66. the stunning media spectacle of thespeeches and celebrations of 1 May also contrasted with 2 May,when stormtroopers sealed off and took over the operations of thesocialist Free Trade Unions and incorporated them into what be-came the German Labor Front, an integral part of the National So-cialist apparatus.
    67. In the national broadcast, selected party members spoke out thescripted reactions of “ordinary citizens,” who, appearing from allwalks of life, expressed support for Hitler.
    68. The strong presence of the police,who tended to sympathize with the National Socialists, restrictedthe mobility of opponents, while Nazi toughs broke into SocialDemocratic or trade union offices and Nazi officials banned so-cialist newspapers.
    69. Held on 21 March 1933 in Potsdam’s Garnisonkirche, whereFrederick the Great lay buried, the Day of Potsdam aligned Hit-ler with revered Prussian traditions, the Hohenzollern dynasty andthe founding of the German Reich some sixty years earlier, andthe heroic sacrifices of the Great War, represented by the “hero ofTannenberg,” President Paul von Hindenburg,
    1. But many other people who know about the dangers still seemstrangely silent. When pressed, they trot out the “this is nothing new”riposte—as if awareness of what could happen is response enough.They tell me, There are universities filled with bioethicists who studythis stuff all day long. They say, All this has been written about before,and by experts. They complain, Your worries and your arguments arealready old hat.

      For so many issues we face the "nothing new" argument seems to abound. It's not just the bioethics issues Joy points out, but even things like fascism and Nazism.

      How to better argue these points for society so we aren't always having to re-hoe the same row?

  2. Jan 2024
    1. Venkatesh Rao thinks that the Nazi bar analogy is “an example of a bad metaphor contagion effect” and points to a 2010 post of his about warren vs plaza architectures. He believes that Twitter, for example, is a plaza, whereas Substack is a warren: A warren is a social environment where no participant can see beyond their little corner of a larger maze. Warrens emerge through people personalizing and customizing their individual environments with some degree of emergent collaboration. A plaza is an environment where you can easily get to a global/big picture view of the whole thing. Plazas are created by central planners who believe they know what’s best for everyone.
  3. Nov 2023
    1. Rich in manuscripts and correspondence for Arendt’s productive years as a writer and lecturer after World War II, the papers are sparse before the mid-1940s because of Arendt’s forced departure from Nazi Germany in 1933 and her escape from occupied France in 1941.
  4. Apr 2023
  5. Jul 2022
  6. Dec 2021
  7. Apr 2021
    1. Adolf Eichmann

      From Wikipedia:

      Otto Adolf Eichmann was a German-Austrian SS-Obersturmbannführer and one of the major organizers of the Holocaust—the "Final Solution to the Jewish Question" in Nazi terminology.

  8. Feb 2021
  9. Oct 2020
    1. I take your point, but I wonder if Trump is just kryptonite for a liberal democratic system built on a free press.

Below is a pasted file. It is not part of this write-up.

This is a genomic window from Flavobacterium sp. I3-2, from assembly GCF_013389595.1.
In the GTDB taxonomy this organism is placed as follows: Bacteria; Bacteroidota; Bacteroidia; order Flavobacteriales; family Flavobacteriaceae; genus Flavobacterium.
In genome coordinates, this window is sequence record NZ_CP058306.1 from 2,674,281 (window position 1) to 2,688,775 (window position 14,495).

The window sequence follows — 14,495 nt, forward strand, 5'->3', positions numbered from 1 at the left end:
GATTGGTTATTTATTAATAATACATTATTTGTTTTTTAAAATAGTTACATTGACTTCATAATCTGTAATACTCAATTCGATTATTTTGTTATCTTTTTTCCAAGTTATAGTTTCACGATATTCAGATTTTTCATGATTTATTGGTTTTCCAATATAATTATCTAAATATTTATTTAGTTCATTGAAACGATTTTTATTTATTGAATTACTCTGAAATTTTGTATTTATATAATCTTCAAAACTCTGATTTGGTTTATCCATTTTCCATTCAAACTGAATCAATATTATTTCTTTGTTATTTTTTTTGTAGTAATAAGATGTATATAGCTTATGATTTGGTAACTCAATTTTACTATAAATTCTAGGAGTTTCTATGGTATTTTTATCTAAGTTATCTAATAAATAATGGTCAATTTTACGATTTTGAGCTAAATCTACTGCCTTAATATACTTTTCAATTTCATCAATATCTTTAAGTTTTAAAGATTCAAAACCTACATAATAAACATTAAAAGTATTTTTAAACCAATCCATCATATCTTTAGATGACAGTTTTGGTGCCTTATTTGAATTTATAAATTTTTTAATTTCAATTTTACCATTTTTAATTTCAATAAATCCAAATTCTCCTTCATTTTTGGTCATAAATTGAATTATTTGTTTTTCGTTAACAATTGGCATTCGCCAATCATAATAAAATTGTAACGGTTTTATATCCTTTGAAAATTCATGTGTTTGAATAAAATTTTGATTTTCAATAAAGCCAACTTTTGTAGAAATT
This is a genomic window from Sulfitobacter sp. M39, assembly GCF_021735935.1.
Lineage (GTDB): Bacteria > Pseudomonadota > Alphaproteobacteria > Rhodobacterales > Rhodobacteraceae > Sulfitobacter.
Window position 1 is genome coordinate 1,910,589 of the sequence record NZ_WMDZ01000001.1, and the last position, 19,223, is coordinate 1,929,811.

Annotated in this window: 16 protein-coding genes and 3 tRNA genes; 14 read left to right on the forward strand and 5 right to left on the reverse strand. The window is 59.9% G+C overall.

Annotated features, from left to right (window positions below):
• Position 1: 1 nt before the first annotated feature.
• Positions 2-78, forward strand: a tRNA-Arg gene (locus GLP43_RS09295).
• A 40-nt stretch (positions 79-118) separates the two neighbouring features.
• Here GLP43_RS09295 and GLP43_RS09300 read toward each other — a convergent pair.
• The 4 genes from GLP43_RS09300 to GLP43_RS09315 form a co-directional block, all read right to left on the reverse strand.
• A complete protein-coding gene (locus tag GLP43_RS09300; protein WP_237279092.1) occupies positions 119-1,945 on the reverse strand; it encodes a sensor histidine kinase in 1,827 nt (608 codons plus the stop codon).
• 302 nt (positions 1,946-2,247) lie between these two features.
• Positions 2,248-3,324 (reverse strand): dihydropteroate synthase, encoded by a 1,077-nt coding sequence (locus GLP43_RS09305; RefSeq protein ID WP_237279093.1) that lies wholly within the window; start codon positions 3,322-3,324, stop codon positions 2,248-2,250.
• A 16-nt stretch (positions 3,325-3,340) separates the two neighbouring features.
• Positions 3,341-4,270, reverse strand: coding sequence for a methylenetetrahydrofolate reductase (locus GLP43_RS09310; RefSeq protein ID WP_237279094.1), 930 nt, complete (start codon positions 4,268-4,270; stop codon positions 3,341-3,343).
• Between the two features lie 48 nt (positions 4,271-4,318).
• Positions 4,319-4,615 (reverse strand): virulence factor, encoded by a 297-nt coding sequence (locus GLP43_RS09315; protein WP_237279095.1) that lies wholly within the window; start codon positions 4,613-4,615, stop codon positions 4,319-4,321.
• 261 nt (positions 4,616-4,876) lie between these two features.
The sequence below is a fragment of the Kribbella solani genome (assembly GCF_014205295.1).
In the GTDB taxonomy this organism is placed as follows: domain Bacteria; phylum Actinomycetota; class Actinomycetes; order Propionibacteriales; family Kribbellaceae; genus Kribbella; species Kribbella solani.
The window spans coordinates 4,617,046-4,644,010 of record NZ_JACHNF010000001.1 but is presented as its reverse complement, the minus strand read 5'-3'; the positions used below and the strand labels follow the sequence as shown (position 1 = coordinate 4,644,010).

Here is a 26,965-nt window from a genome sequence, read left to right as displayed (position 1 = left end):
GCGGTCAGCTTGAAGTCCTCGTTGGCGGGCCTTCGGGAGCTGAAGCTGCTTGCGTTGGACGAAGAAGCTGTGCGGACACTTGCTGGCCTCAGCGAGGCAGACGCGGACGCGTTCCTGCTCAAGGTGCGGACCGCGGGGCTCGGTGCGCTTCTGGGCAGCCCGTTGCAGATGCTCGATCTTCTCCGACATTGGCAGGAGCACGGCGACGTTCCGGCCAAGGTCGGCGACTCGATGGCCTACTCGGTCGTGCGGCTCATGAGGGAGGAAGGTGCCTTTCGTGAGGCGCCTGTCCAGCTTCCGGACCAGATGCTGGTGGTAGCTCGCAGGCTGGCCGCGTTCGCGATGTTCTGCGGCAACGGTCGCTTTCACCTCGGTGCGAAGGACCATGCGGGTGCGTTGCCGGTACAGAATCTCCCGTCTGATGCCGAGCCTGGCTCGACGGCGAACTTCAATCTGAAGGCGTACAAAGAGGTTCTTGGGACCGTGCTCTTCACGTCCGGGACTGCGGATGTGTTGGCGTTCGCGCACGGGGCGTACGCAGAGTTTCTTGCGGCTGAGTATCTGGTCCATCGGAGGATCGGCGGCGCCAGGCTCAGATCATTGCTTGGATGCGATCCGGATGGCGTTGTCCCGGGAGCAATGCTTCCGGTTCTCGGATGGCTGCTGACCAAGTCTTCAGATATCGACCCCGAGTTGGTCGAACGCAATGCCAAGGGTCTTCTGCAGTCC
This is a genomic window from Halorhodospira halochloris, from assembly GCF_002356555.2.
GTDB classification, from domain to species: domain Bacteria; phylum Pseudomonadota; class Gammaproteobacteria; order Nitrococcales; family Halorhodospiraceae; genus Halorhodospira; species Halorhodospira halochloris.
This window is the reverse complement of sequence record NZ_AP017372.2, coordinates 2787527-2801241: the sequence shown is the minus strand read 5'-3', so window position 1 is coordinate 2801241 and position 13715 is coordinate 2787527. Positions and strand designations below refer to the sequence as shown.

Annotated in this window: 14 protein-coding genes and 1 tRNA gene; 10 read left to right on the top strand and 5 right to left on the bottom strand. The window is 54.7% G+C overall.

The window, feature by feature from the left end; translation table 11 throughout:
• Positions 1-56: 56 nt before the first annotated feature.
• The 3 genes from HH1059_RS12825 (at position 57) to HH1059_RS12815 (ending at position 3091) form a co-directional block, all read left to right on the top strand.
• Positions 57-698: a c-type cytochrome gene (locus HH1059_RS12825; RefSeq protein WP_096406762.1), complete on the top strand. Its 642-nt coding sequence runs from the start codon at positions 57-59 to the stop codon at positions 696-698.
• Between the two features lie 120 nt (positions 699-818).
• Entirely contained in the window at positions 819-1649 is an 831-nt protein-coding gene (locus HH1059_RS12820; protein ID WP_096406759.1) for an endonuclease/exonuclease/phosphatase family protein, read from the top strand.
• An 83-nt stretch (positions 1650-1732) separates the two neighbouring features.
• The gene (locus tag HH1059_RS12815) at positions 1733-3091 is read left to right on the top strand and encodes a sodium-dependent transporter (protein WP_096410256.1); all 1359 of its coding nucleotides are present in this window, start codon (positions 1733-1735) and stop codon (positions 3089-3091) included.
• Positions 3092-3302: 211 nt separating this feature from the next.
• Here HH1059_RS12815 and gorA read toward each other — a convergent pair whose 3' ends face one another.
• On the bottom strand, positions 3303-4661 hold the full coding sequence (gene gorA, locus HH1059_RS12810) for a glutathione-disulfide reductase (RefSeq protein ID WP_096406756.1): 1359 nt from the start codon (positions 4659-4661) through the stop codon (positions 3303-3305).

The key words being "free press" with free meaning that we're free to exert intelligent editorial control.

      Editors in the early 1900's used this sort of editorial control not to give fuel to racists and Nazis and reduce their influence.Cross reference: Face the Racist Nation from On the Media.

      Apparently we need to exert the same editorial control with respect to Trump, who not incidentally is giving significant fuel to the racist fire as well.

  10. Jun 2020
    1. Wow. This is a side of the fandom I wouldn't want to touch with a 20 foot pole. However, it provides interesting information about the darker sides of the furry fandom, so it would be good to pore over.

      I am reminded of "Arkansas":

  11. Jul 2019
    1. Ultimately, Pelosi is right to insist that a case must be made for beginning impeachment proceedings. But it’s her job to make that case, and failure to do so is a failure of omission. And failure to do so in a timely manner that would curtail some of the worst damage potentially produced by the administration is neglect. 

      Similarly, if we look at the history of the rise of Nazi Germany can we see how lack of direct resistance allowed Germany to end up in their ultimate situation with Hitler?

  12. Oct 2018
  13. Jun 2015
    1. Wer Gröning im Gerichtssaal erlebt, wer seine Erinnerungen liest, der stößt auf einen Mann voller Widersprüche. Hitler? Ja, unbedingt. Massenmord an den Juden? Wenn es denn sein muss. Den Holocaust leugnen? Niemals. Einen Säugling an den Beinen fassen und ihn mit dem Kopf an einem Lastwagen totschlagen? Unmenschlich! "Man hätte das Kind doch auch erschießen können", sagt Gröning einmal.
    1. Seit Jahren besucht Éva Pusztai-Fahidi ungarische Schulen, manchmal spielt sie dann ein Spiel mit den Jungen und Mädchen: Sie teilt Papier aus und lässt die Schüler alles aufschreiben, wozu sie "mein" sagen. Alle Personen, alle Dinge, die ihnen wichtig sind: mein Papa, meine Mama, mein Handy, mein Fußball. Sie sammelt die Listen ein und zerreißt sie vor den Augen der Kinder in kleine Streifen. "Bis das letzte Eckchen nach unten fällt, dauert es nicht lang: Dann sind alle weg. Schluss. Es gibt sie nicht mehr. Und dann steht man dort und hat nichts und niemanden und lebt und fragt sich: Bin ich noch ein Mensch? Und wofür denn?"